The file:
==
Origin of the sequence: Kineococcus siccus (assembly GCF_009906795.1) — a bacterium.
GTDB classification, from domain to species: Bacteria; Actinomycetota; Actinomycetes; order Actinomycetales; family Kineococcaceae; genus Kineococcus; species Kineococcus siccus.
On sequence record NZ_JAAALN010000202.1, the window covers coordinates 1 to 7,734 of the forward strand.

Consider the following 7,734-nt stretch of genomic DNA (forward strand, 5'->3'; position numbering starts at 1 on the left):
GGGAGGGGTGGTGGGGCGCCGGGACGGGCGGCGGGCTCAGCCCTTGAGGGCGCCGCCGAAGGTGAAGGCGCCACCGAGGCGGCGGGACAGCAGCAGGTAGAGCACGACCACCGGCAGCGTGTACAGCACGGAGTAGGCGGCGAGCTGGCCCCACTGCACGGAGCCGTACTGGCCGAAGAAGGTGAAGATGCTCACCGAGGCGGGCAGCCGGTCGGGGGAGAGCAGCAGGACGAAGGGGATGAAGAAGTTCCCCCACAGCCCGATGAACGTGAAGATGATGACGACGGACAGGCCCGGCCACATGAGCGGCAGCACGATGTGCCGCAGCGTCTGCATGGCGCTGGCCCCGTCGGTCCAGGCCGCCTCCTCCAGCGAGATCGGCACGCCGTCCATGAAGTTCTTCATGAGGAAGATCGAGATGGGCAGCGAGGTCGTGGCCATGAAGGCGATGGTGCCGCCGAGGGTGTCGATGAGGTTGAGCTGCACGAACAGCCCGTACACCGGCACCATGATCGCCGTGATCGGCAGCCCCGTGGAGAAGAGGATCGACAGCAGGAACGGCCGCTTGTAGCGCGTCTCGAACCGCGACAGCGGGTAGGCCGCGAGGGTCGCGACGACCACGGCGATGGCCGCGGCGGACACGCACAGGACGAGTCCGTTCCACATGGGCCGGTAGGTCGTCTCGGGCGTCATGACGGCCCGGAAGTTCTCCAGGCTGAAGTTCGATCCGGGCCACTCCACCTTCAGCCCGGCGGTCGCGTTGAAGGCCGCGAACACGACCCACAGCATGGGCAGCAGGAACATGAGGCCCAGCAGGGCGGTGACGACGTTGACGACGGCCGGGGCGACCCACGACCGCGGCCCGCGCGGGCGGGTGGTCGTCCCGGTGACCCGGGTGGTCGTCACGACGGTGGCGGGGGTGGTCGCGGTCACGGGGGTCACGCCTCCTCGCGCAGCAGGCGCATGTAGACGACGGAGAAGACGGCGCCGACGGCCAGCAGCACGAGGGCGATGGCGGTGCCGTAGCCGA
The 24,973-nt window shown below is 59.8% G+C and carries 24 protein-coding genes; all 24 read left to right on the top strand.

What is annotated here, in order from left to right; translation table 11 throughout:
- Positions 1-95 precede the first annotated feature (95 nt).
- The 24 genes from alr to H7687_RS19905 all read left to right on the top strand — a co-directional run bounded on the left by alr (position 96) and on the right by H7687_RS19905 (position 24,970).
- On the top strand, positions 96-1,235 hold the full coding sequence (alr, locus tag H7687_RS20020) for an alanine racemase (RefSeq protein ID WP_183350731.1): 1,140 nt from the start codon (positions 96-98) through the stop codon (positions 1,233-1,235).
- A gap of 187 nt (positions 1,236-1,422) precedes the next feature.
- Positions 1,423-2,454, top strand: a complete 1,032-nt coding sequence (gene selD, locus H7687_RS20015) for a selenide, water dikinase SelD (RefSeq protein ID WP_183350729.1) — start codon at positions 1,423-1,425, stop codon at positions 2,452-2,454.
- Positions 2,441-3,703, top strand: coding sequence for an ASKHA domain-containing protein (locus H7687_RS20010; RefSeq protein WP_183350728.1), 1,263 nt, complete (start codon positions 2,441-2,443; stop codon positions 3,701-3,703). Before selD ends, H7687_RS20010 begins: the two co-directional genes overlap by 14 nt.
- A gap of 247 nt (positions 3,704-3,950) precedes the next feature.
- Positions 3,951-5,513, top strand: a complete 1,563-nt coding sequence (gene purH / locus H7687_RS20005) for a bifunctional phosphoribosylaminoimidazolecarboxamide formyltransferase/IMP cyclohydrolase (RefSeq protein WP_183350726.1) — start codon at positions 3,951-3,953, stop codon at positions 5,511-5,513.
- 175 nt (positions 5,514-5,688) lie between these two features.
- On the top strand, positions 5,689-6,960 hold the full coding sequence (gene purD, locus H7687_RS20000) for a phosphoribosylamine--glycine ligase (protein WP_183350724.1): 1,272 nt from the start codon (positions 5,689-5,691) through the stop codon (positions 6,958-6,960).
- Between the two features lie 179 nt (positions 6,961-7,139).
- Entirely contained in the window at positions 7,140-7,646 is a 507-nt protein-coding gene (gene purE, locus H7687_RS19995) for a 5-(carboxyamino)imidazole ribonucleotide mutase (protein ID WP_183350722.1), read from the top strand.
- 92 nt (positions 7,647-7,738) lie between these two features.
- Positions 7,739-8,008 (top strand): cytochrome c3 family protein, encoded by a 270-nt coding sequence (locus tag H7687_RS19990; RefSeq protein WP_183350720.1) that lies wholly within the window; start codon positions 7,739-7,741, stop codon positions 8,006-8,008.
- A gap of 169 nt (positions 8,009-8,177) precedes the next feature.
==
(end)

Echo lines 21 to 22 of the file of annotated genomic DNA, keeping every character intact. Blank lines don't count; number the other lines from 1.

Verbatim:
- Positions 7,739-8,008 (top strand): cytochrome c3 family protein, encoded by a 270-nt coding sequence (locus tag H7687_RS19990; RefSeq protein WP_183350720.1) that lies wholly within the window; start codon positions 7,739-7,741, stop codon positions 8,006-8,008.
- A gap of 169 nt (positions 8,009-8,177) precedes the next feature.